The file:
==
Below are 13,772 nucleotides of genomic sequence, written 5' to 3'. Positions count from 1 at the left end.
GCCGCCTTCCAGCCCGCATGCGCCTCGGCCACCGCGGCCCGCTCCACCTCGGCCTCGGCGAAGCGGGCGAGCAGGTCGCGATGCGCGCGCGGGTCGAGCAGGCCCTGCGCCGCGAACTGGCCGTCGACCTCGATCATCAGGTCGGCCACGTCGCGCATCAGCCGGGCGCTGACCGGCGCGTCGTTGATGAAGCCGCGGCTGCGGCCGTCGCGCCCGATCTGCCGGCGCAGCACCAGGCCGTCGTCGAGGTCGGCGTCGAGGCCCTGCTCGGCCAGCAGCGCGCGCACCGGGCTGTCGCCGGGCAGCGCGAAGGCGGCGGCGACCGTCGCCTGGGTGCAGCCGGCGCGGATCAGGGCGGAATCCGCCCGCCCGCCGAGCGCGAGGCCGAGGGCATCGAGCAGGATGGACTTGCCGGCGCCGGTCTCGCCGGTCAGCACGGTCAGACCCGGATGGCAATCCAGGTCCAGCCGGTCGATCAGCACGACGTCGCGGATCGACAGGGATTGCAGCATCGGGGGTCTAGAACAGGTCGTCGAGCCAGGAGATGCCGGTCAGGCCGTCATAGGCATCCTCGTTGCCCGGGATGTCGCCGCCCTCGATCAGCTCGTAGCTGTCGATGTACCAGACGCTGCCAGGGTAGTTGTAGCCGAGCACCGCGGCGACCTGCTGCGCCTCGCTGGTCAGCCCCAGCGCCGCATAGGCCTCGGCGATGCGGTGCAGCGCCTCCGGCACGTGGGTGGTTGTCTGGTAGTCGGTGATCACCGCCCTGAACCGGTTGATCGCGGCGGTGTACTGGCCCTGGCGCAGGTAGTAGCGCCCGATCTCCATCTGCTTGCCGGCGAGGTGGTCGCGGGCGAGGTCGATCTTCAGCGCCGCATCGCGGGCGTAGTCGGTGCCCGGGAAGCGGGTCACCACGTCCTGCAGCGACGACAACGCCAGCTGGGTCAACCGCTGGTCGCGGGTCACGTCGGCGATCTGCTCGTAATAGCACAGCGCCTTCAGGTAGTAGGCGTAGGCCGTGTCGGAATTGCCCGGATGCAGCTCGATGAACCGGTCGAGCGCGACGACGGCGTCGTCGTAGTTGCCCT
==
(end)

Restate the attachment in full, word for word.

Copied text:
Below are 13,772 nucleotides of genomic sequence, written 5' to 3'. Positions count from 1 at the left end.
GCCGCCTTCCAGCCCGCATGCGCCTCGGCCACCGCGGCCCGCTCCACCTCGGCCTCGGCGAAGCGGGCGAGCAGGTCGCGATGCGCGCGCGGGTCGAGCAGGCCCTGCGCCGCGAACTGGCCGTCGACCTCGATCATCAGGTCGGCCACGTCGCGCATCAGCCGGGCGCTGACCGGCGCGTCGTTGATGAAGCCGCGGCTGCGGCCGTCGCGCCCGATCTGCCGGCGCAGCACCAGGCCGTCGTCGAGGTCGGCGTCGAGGCCCTGCTCGGCCAGCAGCGCGCGCACCGGGCTGTCGCCGGGCAGCGCGAAGGCGGCGGCGACCGTCGCCTGGGTGCAGCCGGCGCGGATCAGGGCGGAATCCGCCCGCCCGCCGAGCGCGAGGCCGAGGGCATCGAGCAGGATGGACTTGCCGGCGCCGGTCTCGCCGGTCAGCACGGTCAGACCCGGATGGCAATCCAGGTCCAGCCGGTCGATCAGCACGACGTCGCGGATCGACAGGGATTGCAGCATCGGGGGTCTAGAACAGGTCGTCGAGCCAGGAGATGCCGGTCAGGCCGTCATAGGCATCCTCGTTGCCCGGGATGTCGCCGCCCTCGATCAGCTCGTAGCTGTCGATGTACCAGACGCTGCCAGGGTAGTTGTAGCCGAGCACCGCGGCGACCTGCTGCGCCTCGCTGGTCAGCCCCAGCGCCGCATAGGCCTCGGCGATGCGGTGCAGCGCCTCCGGCACGTGGGTGGTTGTCTGGTAGTCGGTGATCACCGCCCTGAACCGGTTGATCGCGGCGGTGTACTGGCCCTGGCGCAGGTAGTAGCGCCCGATCTCCATCTGCTTGCCGGCGAGGTGGTCGCGGGCGAGGTCGATCTTCAGCGCCGCATCGCGGGCGTAGTCGGTGCCCGGGAAGCGGGTCACCACGTCCTGCAGCGACGACAACGCCAGCTGGGTCAACCGCTGGTCGCGGGTCACGTCGGCGATCTGCTCGTAATAGCACAGCGCCTTCAGGTAGTAGGCGTAGGCCGTGTCGGAATTGCCCGGATGCAGCTCGATGAACCGGTCGAGCGCGACGACGGCGTCGTCGTAGTTGCCCT